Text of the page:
|| ||Ingo Molnar <firstname.lastname@example.org>|
|| ||[patch 0/5] lightweight robust futexes: -V1|
|| ||Wed, 15 Feb 2006 16:17:11 +0100|
|| ||Ulrich Drepper <email@example.com>,
Thomas Gleixner <firstname.lastname@example.org>,
Arjan van de Ven <email@example.com>,
David Singleton <firstname.lastname@example.org>,
Andrew Morton <email@example.com>|
This patchset provides a new (written from scratch) implementation of
robust futexes, called "lightweight robust futexes". We believe this new
implementation is faster and simpler than the vma-based robust futex
solutions presented before, and we'd like this patchset to be adopted in
the upstream kernel. This is version 1 of the patchset.
what are robust futexes? To answer that, we first need to understand
what futexes are: normal futexes are special types of locks that in the
noncontended case can be acquired/released from userspace without having
to enter the kernel.
A futex is in essence a user-space address, e.g. a 32-bit lock variable
field. If userspace notices contention (the lock is already owned and
someone else wants to grab it too) then the lock is marked with a value
that says "there's a waiter pending", and the sys_futex(FUTEX_WAIT)
syscall is used to wait for the other guy to release it. The kernel
creates a 'futex queue' internally, so that it can later on match up the
waiter with the waker - without them having to know about each other.
When the owner thread releases the futex, it notices (via the variable
value) that there were waiter(s) pending, and does the
sys_futex(FUTEX_WAKE) syscall to wake them up. Once all waiters have
taken and released the lock, the futex is again back to 'uncontended'
state, and there's no in-kernel state associated with it. The kernel
completely forgets that there ever was a futex at that address. This
method makes futexes very lightweight and scalable.
"Robustness" is about dealing with crashes while holding a lock: if a
process exits prematurely while holding a pthread_mutex_t lock that is
also shared with some other process (e.g. yum segfaults while holding a
pthread_mutex_t, or yum is kill -9-ed), then waiters for that lock need
to be notified that the last owner of the lock exited in some irregular
To solve such types of problems, "robust mutex" userspace APIs were
created: pthread_mutex_lock() returns an error value if the owner exits
prematurely - and the new owner can decide whether the data protected by
the lock can be recovered safely.
There is a big conceptual problem with futex based mutexes though: it is
the kernel that destroys the owner task (e.g. due to a SEGFAULT), but
the kernel cannot help with the cleanup: if there is no 'futex queue'
(and in most cases there is none, futexes being fast lightweight locks)
then the kernel has no information to clean up after the held lock!
Userspace has no chance to clean up after the lock either - userspace is
the one that crashes, so it has no opportunity to clean up. Catch-22.
In practice, when e.g. yum is kill -9-ed (or segfaults), a system reboot
is needed to release that futex based lock. This is one of the leading
bugreports against yum.
To solve this problem, 'Robust Futex' patches were created and presented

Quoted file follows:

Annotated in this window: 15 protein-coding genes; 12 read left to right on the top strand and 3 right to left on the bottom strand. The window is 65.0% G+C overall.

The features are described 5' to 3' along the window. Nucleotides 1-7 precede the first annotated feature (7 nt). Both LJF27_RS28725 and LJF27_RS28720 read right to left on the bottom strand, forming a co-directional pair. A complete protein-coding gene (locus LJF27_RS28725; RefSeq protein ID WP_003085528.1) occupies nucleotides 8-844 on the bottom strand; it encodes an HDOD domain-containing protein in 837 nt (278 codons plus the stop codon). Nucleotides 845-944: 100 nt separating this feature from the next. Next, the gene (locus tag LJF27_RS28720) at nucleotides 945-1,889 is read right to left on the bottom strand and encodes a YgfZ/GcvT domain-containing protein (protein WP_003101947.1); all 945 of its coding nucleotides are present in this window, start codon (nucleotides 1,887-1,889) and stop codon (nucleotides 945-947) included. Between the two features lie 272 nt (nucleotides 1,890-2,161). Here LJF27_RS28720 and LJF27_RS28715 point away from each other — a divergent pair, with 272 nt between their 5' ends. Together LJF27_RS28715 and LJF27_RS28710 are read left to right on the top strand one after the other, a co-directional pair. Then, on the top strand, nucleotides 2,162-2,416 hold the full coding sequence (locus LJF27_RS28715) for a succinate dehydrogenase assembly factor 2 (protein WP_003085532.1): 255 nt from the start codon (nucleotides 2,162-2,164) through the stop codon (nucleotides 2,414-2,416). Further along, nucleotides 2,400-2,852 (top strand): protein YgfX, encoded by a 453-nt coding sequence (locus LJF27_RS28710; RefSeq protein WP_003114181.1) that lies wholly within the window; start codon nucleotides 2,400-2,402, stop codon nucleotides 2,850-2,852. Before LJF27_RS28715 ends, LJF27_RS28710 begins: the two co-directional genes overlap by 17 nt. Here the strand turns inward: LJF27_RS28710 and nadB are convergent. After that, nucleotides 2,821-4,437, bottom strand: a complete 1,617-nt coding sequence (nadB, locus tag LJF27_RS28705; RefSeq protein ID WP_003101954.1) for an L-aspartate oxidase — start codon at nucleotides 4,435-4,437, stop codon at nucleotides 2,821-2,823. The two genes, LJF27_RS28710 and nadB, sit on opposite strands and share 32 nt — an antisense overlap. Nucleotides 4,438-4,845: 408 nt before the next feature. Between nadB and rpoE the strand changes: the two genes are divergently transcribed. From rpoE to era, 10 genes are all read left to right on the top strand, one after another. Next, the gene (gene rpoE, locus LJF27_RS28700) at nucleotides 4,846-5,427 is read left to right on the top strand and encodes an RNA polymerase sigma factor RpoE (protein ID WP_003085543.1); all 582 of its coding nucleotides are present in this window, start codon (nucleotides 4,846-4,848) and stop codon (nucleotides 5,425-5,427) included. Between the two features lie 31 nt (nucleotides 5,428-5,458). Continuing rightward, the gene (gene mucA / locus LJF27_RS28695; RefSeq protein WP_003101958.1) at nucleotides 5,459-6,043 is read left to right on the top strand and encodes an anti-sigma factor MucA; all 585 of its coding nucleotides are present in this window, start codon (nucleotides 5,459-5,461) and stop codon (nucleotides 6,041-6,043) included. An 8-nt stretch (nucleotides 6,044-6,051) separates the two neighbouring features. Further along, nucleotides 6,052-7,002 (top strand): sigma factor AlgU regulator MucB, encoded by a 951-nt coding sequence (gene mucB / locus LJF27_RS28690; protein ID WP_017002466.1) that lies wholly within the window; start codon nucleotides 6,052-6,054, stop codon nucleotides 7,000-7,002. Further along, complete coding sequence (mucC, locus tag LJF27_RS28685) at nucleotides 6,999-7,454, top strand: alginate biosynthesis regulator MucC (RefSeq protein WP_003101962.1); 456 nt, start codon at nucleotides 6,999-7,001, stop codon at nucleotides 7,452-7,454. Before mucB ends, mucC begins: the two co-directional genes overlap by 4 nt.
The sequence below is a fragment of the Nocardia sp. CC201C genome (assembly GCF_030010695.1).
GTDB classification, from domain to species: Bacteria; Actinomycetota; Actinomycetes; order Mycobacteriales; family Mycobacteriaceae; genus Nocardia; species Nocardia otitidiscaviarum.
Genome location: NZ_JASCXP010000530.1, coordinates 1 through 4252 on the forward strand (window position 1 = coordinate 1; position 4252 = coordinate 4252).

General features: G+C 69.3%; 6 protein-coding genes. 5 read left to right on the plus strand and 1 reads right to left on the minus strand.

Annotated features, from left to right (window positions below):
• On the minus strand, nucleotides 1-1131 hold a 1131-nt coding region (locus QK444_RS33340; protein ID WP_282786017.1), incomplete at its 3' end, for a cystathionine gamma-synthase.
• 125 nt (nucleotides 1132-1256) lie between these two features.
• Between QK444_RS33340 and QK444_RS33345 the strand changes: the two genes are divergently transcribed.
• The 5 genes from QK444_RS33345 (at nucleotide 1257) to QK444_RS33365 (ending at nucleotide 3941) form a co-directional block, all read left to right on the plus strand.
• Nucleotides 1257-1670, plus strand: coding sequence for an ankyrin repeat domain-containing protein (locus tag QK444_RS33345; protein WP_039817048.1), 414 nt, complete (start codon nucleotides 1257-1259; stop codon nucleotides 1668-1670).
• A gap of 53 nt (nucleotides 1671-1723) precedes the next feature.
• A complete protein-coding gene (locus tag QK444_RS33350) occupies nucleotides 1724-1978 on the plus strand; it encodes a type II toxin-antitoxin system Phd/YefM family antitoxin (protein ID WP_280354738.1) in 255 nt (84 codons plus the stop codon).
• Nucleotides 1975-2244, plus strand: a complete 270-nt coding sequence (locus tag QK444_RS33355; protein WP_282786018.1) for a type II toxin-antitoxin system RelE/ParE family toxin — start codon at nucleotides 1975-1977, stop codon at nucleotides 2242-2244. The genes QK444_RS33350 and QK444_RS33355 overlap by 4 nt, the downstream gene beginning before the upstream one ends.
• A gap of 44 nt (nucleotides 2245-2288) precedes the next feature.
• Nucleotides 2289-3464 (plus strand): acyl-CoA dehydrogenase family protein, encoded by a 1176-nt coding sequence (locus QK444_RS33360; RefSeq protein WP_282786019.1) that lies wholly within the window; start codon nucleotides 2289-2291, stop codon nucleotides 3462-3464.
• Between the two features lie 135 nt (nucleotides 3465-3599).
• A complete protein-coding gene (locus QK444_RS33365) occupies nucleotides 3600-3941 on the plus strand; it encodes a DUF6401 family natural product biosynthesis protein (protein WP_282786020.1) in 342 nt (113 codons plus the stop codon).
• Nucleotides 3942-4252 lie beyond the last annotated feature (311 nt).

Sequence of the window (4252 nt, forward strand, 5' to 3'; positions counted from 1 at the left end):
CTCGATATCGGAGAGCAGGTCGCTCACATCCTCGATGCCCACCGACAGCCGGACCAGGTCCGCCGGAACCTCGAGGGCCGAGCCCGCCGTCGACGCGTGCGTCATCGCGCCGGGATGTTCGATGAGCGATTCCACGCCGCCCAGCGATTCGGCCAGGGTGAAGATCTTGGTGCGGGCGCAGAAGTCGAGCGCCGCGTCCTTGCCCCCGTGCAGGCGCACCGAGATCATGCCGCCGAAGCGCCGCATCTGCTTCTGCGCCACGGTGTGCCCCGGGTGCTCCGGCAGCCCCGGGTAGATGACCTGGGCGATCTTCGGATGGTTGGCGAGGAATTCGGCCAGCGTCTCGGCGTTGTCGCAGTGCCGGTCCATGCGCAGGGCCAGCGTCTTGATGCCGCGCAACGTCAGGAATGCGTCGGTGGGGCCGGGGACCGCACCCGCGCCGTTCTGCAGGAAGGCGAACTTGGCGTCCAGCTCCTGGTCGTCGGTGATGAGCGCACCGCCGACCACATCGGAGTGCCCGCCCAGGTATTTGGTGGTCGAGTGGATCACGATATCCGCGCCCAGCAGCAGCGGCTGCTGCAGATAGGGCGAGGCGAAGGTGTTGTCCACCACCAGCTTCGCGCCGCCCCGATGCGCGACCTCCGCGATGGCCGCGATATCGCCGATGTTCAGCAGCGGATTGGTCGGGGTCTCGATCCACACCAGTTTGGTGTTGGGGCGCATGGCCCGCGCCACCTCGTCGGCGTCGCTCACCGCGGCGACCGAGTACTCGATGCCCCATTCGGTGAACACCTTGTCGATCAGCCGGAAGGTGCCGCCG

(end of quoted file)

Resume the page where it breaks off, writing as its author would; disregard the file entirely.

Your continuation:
on lkml: the one written by Todd Kneisel and David Singleton is the most
advanced at the moment. These patches all tried to extend the futex
abstraction by registering futex-based locks in the kernel - and thus
give the kernel a chance to clean up.
E.g. in David Singleton's robust-futex-6.patch, there are 3 new syscall
variants to sys_futex(): FUTEX_REGISTER, FUTEX_DEREGISTER and
FUTEX_RECOVER. The kernel attaches such robust futexes to vmas (via
vma->vm_file->f_mapping->robust_head), and at do_exit() time, all vmas
are searched to see whether they have a robust_head set.
Lots of work went into the vma-based robust-futex patch, and recently it
has improved significantly, but unfortunately it still has two
fundamental problems left:
- they have quite complex locking and race scenarios. The vma-based
patches had been pending for years, but they are still not completely
- they have to scan _every_ vma at sys_exit() time, per thread!
The second disadvantage is a real killer: pthread_exit() takes around 1
microsecond on Linux, but with thousands (or tens of thousands) of vmas
every pthread_exit() takes a millisecond or more, also totally
destroying the CPU's L1 and L2 caches!
This is very much noticeable even for normal process sys_exit_group()
calls: the kernel has to do the vma scanning unconditionally! (this is
because the kernel has no knowledge about how many robust futexes there
are to be cleaned up, because a robust futex might have been registered
in another task, and the futex variable might have been simply mmap()-ed
into this process's address space).
This huge overhead forced the creation of CONFIG_FUTEX_ROBUST, but worse
than that: the overhead makes robust futexes impractical for any type of
generic Linux distribution.
So it became clear to us, something had to be done. Last week, when
Thomas Gleixner tried to fix up the vma-based robust futex patch in the
-rt tree, he found a handful of new races and we were talking about it
and were analyzing the situation. At that point a fundamentally
different solution occured to me. This patchset (written in the past
couple of days) implements that new solution. Be warned though - the